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Discussion Starter · #4 ·
The problem is that I see watches like the ones below, and think, "holy s**t, that is gorgeous!" and have to find some way to resist temptation. Fortunately, I know that I know next to nothing about them, and while buying one of these watches would certainly scratch an itch, it would also be a bit of a disappointment.


$_103.JPG $T2eC16dHJGYFFkw29e)nBSDWwBR16!~~60_103.JPG













-hayday
 

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Might help a bit, a great resource for Constellation info: Omega Constellation Collectors

I've got me a 1970 Omega Constellation. Its called the "C-shape" case, and afaik was the first watch Genta designed with the iconic integrated bracelet setup. I know, giving you more options is probably the last thing you need at the moment, lol!
 

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If you're interested in vintage Omega and Longines, head over to Omega Forums.net. Some of the craziest, most knowledge guys about those two brands hang out over there.
 

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That first Omega looks like it was lettered by hand. The second is small but it looks as bad. An Omega can be a great choice but also be very careful when buying. You'll not find Hamilton's generally that aren't right. They don't seem to be butchered or faked very much. Lower priced than an Omega but still a very nice watch.

IMO, stick with an automatic. They will IMO hold their value the best. But then again, depending on your budget manual winds can be very affordable. I don't believe Omega offered a sub dial in the year you are looking for though.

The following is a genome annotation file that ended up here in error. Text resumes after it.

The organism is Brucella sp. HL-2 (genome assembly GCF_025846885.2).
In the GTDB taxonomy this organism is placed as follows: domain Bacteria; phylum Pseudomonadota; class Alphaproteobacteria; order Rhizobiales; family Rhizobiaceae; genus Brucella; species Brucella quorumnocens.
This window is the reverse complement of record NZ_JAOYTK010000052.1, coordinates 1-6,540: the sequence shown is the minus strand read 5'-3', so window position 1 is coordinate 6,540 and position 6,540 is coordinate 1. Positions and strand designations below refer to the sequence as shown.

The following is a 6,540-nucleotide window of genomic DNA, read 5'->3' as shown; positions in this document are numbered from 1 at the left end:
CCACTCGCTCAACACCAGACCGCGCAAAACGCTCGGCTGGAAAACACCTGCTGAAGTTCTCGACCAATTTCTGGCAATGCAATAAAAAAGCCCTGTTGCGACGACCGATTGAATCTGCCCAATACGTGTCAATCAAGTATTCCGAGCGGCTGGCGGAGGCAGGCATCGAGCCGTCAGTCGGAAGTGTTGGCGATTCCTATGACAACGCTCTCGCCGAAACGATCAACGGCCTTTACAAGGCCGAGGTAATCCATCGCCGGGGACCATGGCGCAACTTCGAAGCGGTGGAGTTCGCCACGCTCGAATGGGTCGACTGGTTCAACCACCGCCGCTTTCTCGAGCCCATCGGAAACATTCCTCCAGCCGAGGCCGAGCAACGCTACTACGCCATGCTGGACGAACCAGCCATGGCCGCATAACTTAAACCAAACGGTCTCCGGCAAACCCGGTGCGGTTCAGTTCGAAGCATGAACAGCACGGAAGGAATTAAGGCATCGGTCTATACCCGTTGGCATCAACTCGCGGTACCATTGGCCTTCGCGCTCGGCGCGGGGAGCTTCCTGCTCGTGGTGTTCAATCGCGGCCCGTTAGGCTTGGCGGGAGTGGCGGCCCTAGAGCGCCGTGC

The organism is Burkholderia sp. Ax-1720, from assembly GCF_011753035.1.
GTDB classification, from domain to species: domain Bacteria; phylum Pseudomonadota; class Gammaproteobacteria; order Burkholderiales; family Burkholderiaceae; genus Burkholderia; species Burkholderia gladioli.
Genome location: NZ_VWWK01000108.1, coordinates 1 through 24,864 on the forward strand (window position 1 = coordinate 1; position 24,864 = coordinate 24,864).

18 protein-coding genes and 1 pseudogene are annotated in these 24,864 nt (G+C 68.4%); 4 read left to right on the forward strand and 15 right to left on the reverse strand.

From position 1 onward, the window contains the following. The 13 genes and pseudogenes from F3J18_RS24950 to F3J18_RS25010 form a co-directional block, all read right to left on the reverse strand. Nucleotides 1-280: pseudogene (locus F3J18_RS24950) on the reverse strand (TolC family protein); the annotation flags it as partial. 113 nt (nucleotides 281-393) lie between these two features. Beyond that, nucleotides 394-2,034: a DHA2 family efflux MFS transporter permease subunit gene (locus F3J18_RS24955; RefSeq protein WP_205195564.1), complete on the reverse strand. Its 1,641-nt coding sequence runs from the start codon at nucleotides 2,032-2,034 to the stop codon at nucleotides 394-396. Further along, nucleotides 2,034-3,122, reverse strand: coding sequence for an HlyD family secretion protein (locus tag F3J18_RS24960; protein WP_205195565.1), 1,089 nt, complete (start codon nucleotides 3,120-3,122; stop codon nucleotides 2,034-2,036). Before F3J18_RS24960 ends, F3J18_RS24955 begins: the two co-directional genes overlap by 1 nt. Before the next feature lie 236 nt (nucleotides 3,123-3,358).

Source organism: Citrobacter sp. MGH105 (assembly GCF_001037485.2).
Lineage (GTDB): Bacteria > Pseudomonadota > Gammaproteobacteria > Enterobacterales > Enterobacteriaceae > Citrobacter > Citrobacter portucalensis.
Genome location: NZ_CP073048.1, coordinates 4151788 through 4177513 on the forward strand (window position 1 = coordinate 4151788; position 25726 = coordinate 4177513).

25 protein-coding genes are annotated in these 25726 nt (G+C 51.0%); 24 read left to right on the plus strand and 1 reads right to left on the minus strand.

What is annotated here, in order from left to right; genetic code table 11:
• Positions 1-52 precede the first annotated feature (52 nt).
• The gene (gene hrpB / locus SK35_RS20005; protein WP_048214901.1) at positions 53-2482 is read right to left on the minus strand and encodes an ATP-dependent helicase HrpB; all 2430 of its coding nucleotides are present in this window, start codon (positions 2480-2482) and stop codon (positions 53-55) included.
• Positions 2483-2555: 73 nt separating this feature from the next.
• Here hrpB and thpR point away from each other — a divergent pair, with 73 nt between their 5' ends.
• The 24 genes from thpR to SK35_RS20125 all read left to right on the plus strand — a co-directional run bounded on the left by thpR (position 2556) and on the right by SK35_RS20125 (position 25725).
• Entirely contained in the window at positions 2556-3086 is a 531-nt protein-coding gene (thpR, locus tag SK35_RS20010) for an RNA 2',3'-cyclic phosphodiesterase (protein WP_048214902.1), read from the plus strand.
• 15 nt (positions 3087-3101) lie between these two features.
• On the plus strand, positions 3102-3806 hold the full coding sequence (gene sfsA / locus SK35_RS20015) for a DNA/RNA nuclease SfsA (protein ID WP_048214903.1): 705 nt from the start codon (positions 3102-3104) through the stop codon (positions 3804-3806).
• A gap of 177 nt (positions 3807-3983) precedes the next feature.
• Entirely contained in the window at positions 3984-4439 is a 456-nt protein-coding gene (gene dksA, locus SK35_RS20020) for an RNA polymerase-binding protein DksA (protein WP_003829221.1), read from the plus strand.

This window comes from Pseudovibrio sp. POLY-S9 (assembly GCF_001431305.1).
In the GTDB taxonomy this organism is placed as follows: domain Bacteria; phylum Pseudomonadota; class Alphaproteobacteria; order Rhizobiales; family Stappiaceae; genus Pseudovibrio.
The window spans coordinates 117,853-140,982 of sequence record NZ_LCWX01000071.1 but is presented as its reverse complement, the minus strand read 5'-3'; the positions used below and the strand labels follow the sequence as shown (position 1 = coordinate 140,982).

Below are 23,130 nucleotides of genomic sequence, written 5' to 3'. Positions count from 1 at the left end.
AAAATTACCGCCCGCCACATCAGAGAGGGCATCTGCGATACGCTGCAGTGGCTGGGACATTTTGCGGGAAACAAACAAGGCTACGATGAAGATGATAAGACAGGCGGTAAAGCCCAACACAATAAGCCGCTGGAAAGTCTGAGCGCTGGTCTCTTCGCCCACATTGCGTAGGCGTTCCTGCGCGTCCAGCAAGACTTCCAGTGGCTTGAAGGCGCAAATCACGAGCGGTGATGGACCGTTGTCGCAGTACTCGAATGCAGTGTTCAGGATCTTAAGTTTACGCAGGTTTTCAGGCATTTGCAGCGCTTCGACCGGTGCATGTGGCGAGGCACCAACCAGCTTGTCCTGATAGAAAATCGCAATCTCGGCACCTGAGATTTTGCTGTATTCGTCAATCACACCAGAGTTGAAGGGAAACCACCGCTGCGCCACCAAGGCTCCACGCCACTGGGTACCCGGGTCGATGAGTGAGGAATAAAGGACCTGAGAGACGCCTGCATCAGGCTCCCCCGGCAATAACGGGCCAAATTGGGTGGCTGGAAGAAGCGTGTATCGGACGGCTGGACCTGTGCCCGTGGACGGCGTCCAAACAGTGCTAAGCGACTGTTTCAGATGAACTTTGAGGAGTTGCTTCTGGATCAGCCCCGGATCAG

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I am not sure--my Longines lore is extremely limited--but I think Longines had given up the seconds subdial in the Flagship by 1970. My Flagship is a bit earlier and it used the caliber 285, which has a central seconds hand. I suspect that a seconds subdial was more rare by 1970 except maybe in more high-end pieces.

I found Longines in a jewelry store owned by a family friend--not an approach available most of the time. But it demonstrates that not all Longines watches had any Wittnauer markings thought the watch was sold in the U.S. by the Longines-Wittnauer company. Longines watches (and also JLC) sold in the U.S. were cased in the U.S., though. My Flagship is in a Star Watch Case Company case. This was a tariff dodge, but the Star cases are excellent so it doesn't usually really affect value.

But I've bought a number of vintage brands--Dong Feng, Favre-Leuba, Zodiac--and those are obscure and still quite likely to be marriages, or with garishly repainted dials and corroded movements. I followed Harmut's approach. I became interested in a particular model, and researched it first. I looked at the websites of the vintage watch sales companies, and I studied the pictures in Roland Ranfft's past watch sale archive. I also looked for brushed metal dials--those were more common in those days instead of paint. I spent at least 20 or 30 hours researching the old watches I've bought so that I became comfortable with what those models were supposed to look line.

Rick "thinking it would be a bit easier if you were five years older" Denney